Overview

Glass sponges are often mistaken for plants because they do not have eyes or a mouth or stomach, but they are in fact living animals. Adult glass sponges are “sessile”, meaning they do not move. They are have a skeleton comprised of millions of fused strands of silica (glass).  Their bodies stretch over the skeleton and have thousands of tiny holes, or pores, through which water constantly flows. They absorb all the food, oxygen, and silica they need straight from the water that surrounds them. They get rid of their waste straight back into the water, which they pump out through their tube-shaped “oscula” with the help of the surrounding water current.

This portion of our website presently concentrates on one group of sponges popularly referred to as glass sponges. They are called Glass Sponges because about 90% of their dry weight is glass or silica (e.g., Dayton et al 1974, Austin 1984). Their scientific name is Hexactinellida (hex = 6; actine = ray) as many components of their skeleton, referred to as spicules, have 6 rays. These rays are aligned along 3 axes at right angles to each other. The number of rays may be reduced in some spicules.

There are some 300 other species of sponges in BC. listed elsewhere on our website and we have colour images for most of them for help in identification.

 
 Mainframe skeleton and examples of spicules from the Cloud Sponge showing the basic 6 rayed form in some and a reduced number of rays in others

Mainframe skeleton and examples of spicules from the Cloud Sponge showing the basic 6 rayed form in some and a reduced number of rays in others

Glass Sponges
(Hexactinellids)

  Glass sponge artwork by Ernst Haeckel, first published in 1904 in his book Art Forms in Nature .

Glass sponge artwork by Ernst Haeckel, first published in 1904 in his book Art Forms in Nature.

The Cloud Sponge Aphrocallistes vastus

At this time our web siteconcentrates on one species, the Cloud Sponge, Aphrocallistes vastus and on those populations occurring in the fjords of British Columbia.

The main skeleton of Cloud Sponges is formed of fused strands of glass. For this reason they are extremely fragile and are at risk of being shattered from human activities such as fishing and diving.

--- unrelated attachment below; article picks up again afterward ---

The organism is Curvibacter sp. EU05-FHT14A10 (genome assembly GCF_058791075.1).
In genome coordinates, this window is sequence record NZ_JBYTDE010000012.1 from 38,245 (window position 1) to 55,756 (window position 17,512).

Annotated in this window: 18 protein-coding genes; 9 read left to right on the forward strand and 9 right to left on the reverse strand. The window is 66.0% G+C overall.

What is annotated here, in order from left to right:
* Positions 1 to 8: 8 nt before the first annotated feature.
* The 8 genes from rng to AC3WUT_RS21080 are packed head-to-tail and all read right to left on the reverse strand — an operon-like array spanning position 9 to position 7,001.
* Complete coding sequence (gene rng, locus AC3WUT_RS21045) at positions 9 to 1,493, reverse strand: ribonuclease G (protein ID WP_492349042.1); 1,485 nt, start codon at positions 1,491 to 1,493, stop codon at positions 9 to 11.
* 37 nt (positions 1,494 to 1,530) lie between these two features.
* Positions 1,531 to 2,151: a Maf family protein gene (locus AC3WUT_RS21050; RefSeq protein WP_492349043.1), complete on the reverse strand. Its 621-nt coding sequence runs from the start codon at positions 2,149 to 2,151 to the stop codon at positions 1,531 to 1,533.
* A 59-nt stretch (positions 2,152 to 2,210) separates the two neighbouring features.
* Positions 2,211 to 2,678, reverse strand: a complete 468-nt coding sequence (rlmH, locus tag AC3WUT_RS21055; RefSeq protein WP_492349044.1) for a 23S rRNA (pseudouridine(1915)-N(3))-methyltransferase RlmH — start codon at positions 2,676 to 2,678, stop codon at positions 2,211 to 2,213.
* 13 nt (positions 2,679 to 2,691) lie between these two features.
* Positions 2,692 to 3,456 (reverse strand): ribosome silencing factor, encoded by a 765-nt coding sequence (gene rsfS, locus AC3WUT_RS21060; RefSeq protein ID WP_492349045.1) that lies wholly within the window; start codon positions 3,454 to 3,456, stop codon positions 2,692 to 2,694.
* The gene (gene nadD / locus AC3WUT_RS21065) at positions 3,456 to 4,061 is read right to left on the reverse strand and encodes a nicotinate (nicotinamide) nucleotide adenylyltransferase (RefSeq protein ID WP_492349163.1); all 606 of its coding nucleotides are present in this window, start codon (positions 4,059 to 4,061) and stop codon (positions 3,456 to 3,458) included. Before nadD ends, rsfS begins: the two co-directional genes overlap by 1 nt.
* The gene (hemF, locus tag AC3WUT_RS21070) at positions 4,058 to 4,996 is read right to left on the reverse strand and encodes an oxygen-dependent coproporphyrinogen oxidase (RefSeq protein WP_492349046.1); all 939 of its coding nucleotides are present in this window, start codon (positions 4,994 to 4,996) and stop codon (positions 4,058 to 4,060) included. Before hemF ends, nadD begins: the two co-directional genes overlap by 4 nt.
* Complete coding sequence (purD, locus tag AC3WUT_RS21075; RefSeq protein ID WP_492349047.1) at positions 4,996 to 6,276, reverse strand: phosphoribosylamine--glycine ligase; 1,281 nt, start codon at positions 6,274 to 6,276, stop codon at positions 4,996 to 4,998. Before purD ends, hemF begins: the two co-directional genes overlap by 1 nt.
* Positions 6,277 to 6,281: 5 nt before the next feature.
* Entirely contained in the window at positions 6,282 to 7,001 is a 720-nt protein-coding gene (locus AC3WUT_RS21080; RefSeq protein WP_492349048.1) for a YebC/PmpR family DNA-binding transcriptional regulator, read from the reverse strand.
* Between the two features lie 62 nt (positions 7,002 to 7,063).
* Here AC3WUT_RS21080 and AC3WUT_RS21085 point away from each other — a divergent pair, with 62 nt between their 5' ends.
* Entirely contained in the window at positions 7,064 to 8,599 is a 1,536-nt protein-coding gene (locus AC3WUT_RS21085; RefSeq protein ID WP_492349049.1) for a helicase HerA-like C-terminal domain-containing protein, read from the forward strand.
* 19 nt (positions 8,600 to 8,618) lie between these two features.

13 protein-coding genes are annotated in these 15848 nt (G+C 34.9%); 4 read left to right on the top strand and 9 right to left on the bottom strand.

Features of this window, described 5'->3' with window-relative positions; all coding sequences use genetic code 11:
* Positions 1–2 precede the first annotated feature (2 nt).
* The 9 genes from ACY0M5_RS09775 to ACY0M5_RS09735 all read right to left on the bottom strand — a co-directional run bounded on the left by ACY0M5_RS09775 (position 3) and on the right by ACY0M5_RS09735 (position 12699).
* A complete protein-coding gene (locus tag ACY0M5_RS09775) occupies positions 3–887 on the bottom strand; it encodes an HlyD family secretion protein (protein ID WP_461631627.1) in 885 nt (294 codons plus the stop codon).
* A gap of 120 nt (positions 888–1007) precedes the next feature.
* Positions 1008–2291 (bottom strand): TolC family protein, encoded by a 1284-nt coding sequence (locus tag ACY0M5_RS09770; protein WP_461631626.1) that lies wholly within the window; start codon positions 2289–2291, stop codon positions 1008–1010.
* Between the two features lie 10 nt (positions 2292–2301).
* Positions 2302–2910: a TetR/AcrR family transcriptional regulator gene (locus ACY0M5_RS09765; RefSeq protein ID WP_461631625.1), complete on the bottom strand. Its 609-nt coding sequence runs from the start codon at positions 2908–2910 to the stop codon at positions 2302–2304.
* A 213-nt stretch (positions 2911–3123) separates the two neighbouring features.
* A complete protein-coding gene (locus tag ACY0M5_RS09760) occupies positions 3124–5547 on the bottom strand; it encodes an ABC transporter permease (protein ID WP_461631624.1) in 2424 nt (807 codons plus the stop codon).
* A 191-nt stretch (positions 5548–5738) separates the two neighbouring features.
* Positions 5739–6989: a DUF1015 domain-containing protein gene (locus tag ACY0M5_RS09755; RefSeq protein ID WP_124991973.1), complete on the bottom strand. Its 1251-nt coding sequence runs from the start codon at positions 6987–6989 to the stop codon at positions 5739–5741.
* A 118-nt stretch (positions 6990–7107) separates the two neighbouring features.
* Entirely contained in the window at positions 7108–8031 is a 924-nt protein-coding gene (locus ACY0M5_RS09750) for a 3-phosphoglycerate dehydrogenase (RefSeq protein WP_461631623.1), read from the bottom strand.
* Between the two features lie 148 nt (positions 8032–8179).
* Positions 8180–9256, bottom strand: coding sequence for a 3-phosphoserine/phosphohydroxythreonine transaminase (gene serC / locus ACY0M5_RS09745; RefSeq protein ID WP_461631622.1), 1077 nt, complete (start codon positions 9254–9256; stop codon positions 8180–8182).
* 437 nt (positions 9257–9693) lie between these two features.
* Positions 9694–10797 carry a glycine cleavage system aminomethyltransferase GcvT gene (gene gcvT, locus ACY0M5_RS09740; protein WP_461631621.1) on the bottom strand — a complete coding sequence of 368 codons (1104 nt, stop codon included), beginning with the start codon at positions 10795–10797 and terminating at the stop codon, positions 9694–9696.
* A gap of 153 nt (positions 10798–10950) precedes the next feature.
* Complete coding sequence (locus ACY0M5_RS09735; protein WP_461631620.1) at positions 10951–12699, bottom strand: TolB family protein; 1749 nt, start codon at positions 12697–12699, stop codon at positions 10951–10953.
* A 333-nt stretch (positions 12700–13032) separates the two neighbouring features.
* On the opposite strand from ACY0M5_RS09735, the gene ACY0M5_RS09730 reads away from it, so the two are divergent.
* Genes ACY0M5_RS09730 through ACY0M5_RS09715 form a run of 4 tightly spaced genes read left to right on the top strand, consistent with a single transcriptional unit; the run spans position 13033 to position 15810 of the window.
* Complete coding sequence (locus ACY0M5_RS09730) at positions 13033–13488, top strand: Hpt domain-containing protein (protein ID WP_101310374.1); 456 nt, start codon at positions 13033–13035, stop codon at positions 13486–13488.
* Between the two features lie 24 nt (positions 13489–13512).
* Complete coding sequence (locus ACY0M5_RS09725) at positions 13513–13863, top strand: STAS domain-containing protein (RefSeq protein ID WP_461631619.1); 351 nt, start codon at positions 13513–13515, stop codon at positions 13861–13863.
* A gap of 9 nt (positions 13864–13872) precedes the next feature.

Prior to their discovery in British Columbia, glass sponge reefs were believed to have gone extinct 40 million years ago, in the Jurassic Period.The earliest known hexactinellids are from the earliest Cambrian or late Neoproterozoic. They are fairly common relative to demosponges as fossils, but this is thought to be, at least in part, because their spicules are sturdier than spongin and fossilize better. Like almost all sponges, the hexactinellids draw water in through a series of small pores by the whip like beating of a series of hairs or flagella in chambers which in this group line the sponge wall.

 Diagram of flagellated bodies which line the sponge wall and working together pump water into the sponge (from Reiswig and Mackie, 1983)

Diagram of flagellated bodies which line the sponge wall and working together pump water into the sponge (from Reiswig and Mackie, 1983)

Glass sponges are different from other sponges in a variety of other ways. For example, most of the cytoplasm is not divided into separate cells by walls but forms a syncytium or continuous mass of cytoplasm with many nuclei (e.g., Reiswig and Mackie, 1983).

Like almost all sponges, the hexactinellids draw water in through a series of small pores by the whip like beating of a series of hairs or flagella in chambers which in this group line the sponge wall.

Venus's Flower Basket

Hexactinellids are, typically, limited to the deep sea with the result that few people have seen them or studied them. An exception may be the “Venus’s Flower Basket” A pair of shrimp remain protected together inside. The sponge together with the imprisoned pair of shrimp is often given as a gift at weddings in Japan and the Philippines to signify a long relationship.

 Sponge reef in Hecate Strait east of the Queen Charlotte Islands in British Columbia. 

Sponge reef in Hecate Strait east of the Queen Charlotte Islands in British Columbia. 

venus Flower Basket combo.jpg

where they live